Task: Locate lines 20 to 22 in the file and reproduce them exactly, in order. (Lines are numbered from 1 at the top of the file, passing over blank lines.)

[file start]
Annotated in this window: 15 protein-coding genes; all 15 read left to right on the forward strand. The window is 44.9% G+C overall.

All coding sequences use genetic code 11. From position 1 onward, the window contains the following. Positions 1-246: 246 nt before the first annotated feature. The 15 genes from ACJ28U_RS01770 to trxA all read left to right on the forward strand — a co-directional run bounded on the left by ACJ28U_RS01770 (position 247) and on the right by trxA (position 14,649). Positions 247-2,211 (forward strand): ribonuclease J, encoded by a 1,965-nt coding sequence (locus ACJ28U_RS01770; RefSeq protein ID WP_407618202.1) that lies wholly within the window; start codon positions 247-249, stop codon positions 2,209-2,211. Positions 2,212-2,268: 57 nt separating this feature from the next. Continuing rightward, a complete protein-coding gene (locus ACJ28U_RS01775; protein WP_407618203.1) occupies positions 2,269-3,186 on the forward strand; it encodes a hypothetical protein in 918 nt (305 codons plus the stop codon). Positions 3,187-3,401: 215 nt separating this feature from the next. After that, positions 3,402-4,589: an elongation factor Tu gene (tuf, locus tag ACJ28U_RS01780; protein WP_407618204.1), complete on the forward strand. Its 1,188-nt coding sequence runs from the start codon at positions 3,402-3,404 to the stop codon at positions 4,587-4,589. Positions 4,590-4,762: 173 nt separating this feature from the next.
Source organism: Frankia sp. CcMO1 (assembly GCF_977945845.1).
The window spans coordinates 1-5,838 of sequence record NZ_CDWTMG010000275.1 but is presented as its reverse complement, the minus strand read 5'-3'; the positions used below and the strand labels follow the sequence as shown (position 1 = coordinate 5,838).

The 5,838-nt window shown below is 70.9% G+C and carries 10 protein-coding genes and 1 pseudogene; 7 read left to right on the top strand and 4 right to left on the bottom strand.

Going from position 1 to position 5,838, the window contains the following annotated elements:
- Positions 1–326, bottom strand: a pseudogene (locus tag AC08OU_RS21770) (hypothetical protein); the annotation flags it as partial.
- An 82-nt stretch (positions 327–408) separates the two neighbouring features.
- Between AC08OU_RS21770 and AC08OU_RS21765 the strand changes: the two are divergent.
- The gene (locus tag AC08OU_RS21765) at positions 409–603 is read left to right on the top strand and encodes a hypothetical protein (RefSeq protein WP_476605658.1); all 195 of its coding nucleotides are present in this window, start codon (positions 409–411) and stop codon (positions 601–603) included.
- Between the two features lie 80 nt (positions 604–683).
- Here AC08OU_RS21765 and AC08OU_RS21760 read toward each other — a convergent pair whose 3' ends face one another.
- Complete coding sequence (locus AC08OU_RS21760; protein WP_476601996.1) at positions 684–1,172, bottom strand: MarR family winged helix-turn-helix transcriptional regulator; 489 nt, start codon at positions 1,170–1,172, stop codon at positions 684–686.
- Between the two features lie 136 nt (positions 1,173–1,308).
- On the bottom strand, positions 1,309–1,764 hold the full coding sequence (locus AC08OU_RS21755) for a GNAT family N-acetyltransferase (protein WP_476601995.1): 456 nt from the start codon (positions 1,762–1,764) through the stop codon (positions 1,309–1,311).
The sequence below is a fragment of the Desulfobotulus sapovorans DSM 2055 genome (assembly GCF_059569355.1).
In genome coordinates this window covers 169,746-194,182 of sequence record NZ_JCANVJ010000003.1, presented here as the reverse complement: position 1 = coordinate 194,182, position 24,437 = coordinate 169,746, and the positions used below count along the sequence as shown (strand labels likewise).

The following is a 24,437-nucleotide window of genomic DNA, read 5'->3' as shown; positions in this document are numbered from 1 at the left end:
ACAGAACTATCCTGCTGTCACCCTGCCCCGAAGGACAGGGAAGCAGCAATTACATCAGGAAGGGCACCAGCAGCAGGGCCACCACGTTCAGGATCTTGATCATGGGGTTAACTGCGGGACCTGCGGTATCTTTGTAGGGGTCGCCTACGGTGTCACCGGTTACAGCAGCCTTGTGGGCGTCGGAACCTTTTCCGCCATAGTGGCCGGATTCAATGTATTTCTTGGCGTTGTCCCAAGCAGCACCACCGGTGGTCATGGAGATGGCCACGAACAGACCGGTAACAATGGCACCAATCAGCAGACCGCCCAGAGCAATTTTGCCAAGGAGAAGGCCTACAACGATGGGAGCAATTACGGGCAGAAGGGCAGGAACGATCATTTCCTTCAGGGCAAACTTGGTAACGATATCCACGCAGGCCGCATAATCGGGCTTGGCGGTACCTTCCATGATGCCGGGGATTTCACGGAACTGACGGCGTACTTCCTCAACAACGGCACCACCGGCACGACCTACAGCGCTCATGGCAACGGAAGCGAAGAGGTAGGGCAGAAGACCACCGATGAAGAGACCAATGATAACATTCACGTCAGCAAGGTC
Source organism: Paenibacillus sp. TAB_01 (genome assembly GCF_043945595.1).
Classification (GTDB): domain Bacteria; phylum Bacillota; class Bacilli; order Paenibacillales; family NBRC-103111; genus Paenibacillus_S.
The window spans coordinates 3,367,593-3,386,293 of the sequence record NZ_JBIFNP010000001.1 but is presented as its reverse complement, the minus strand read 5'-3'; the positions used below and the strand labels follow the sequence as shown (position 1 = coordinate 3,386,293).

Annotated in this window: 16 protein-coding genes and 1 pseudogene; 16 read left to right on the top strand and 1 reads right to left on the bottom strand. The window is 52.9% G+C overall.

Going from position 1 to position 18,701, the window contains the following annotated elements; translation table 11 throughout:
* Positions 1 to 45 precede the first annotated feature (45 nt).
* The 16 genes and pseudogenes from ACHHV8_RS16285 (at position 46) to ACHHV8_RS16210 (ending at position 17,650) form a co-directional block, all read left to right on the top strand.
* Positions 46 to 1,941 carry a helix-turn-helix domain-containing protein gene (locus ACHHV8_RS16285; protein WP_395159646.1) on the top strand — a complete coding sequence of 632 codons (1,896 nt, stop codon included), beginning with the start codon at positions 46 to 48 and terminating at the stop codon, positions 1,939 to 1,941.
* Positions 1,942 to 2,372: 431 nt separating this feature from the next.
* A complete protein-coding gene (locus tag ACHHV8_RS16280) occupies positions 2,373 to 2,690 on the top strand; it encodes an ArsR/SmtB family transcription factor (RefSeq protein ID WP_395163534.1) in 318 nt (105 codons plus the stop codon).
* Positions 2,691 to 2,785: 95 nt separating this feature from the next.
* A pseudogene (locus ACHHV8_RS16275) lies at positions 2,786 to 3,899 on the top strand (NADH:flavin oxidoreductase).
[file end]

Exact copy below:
Source organism: Paenibacillus sp. TAB_01 (genome assembly GCF_043945595.1).
Classification (GTDB): domain Bacteria; phylum Bacillota; class Bacilli; order Paenibacillales; family NBRC-103111; genus Paenibacillus_S.
The window spans coordinates 3,367,593-3,386,293 of the sequence record NZ_JBIFNP010000001.1 but is presented as its reverse complement, the minus strand read 5'-3'; the positions used below and the strand labels follow the sequence as shown (position 1 = coordinate 3,386,293).